This year has already brought many exciting developments in the realm of gaming hardware, and many more lie ahead, but Ouya has managed to distinguish itself. The $100 Android-powered console soared along on a wildly successful Kickstarter campaign last year, generating more than $8.5 million in funding. And on March 28, it finally lands in backers’ hands.
In the spirit of full disclosure, this is probably the place for me to mention that I’m an Ouya backer. I stepped up immediately to put down money on what I considered – and still consider – to be a pre-order for a product that I’m interested in. When Ouya offered a limited-edition version of the console in brown brushed-metal in the final week of funding, I stepped up my order because I am a collector of such things.
So what is it that got me and more than 63,000 other backers to lay down cash for product that doesn’t yet exist?
It isn’t the hardware. Ouya is a sexy little device, designed by Jawbone headset creator Yves Behar, but its innards are nothing groundbreaking. The Tegra 3 quad-core processor was still fresh when the console was announced, but mobile tech hardware jumps from one generation to the next very quickly these days. Uhrman promised yearly hardware upgrades – a sensible move for ensuring that Ouya keeps pace with what’s out there – but that pledge was made only recently at the 2013 D.I.C.E. Summit last month.
It’s not the free-to-play, open-platform approach either, at least not entirely. It is very cool that the Ouya was designed with easy hardware modding in mind, and that the Ouya Store is supposed to offer free-to-play experiences. But you can get the same thing from a home computer plugged into your TV though, and then some. There’s a significant price difference, of course, but in this situation you very much get what you pay for.
What, then, is so ridiculously appealing about this little, Rubik’s Cube-sized console?
Hype has a lot to do with it, no question, but said hype is fueled by the talents of a team of industry veterans. Ed Fries, the man who introduced the upstart Xbox to a world of PlayStation 2 gamers, now sits on the advisory board for the upstart Ouya. This console is ultimately just a mobile platform turned into a TV-friendly, gamepad-controlled device. Behar’s involvement resulted in a piece of hardware that is immediately eye-catching. And even before thatgamecompany’s Kellee Santiago came on board to head up developer relations, Ouya had already attracted a commitment from some significant names.
Really, that’s what is most exciting about Ouya right now: The combination of a talented team, sexy design, and downright unusual approach was compelling enough to gamble a Benjamin on its success. Then the developers stepped up. In force.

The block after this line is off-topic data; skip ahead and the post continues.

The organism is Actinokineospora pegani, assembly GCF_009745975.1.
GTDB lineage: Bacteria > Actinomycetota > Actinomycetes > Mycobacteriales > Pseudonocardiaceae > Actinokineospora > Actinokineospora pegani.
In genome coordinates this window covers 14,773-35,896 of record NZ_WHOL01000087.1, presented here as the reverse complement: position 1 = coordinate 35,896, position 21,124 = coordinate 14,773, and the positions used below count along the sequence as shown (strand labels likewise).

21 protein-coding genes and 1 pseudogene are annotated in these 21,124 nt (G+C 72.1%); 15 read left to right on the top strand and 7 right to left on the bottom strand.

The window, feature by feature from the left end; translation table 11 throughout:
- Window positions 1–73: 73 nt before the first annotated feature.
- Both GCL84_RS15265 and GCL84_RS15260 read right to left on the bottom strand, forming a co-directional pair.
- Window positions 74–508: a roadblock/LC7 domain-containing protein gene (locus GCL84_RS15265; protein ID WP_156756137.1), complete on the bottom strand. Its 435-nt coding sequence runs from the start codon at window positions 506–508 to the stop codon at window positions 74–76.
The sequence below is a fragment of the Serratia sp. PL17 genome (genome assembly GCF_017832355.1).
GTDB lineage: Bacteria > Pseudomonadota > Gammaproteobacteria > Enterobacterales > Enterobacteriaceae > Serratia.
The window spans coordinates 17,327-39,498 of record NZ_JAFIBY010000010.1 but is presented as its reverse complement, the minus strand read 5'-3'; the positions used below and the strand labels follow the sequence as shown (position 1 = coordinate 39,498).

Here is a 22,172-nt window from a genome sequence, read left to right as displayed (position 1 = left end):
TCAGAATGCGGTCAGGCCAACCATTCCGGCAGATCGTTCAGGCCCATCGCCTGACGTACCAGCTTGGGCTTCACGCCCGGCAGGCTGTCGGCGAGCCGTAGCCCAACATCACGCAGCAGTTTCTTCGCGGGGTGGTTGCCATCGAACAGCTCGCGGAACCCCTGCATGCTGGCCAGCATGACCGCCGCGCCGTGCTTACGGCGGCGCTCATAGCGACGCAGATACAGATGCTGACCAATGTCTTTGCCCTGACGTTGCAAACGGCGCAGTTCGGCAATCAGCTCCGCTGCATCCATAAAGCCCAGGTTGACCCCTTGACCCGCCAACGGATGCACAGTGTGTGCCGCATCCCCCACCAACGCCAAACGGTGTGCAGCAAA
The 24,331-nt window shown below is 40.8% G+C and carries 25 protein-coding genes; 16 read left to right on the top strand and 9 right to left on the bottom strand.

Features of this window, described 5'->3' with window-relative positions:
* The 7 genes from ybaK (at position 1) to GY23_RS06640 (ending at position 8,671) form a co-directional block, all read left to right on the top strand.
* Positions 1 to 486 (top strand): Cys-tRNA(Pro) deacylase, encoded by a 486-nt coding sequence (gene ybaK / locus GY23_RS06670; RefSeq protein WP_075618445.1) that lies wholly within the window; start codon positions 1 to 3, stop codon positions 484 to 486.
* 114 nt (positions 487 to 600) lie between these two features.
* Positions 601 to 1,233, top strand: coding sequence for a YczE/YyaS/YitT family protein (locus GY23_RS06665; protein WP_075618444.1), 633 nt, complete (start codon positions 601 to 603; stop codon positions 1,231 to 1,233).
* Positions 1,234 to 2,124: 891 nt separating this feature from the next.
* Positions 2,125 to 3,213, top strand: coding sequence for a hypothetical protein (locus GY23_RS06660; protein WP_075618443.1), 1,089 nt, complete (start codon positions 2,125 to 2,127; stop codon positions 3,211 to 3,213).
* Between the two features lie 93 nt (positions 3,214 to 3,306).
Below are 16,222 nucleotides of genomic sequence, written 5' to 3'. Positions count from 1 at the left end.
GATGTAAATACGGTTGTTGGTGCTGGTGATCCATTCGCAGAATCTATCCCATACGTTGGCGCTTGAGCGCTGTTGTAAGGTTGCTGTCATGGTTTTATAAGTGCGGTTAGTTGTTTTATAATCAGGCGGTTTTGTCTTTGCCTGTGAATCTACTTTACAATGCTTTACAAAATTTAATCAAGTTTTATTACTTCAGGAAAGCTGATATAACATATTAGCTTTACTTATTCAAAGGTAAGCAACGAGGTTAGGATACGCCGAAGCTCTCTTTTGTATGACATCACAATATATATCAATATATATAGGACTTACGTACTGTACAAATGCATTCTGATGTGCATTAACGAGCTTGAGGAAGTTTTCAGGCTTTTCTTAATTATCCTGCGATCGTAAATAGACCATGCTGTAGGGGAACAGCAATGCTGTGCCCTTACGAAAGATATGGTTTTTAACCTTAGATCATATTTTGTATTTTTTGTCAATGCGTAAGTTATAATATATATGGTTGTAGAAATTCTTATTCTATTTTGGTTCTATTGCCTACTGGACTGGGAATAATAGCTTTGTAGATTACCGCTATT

Former Infinity Ward creative strategist Robert Bowling was one of the early adopters, promising to deliver a prequel to The Human Element, a game he planned to put out in 2015 with a new studio. Portal creator Kim Swift and her own Airtight Games (Quantum Conundrum) also began work on a console exclusive. Another Kickstarter success, Double Fine Adventure, is a confirmed exclusive for console platforms as well. This story repeats quite a bit. Developers and publishers of all sizes seem to be flocking in the direction of Ouya.
Then there’s the recent CREATE game jam that Kill Screen sponsored in partnership with Ouya. Featuring a panel of judges that included the likes of Phil Fish, Austin Wintory, and Felicia Day, a handful of finalists were selected to receive complimentary Ouya dev kits and a place for their winning designs (once completed, of course) in the console’s game catalog. The level of interest in what is ultimately a rather unknown quantity (the backer support is astounding, but the platform remains unproven) continues to grow.
The pressure is on now, though. Ouya’s masterful pre-release campaign caps off in a few weeks when the first consoles ship out to backers. At that point, Ouya becomes more than a dreamy open-source paradise for creators and consumers alike. The real test of its strength will begin.
I’m still 100 percent excited to get my console in the mail. I don’t have any real sense of what I’ll be playing on it at launch at this point, but the anticipation of a new tech toy wins out for the time being. I still can’t help but wonder what comes next. Promised exclusives are a great thing, but just how great they end up being on this virgin platform remains to be seen.
The launch, fueled by $8.5 million in backer funds, will be a big deal, no question. Beyond that… who knows? There’s a retail launch in June that may well be made or broken by what happens at the end of this month. Ouya, ultimately, is still a gamble. The folks behind it have taken all of the necessary steps to tilt the odds in their favor, but there’s no sure thing here the way there is with the launch of hardware from Microsoft, Nintendo, or Sony. My excitement remains, and yours should too if you’re a backer, but take care to temper your expectations.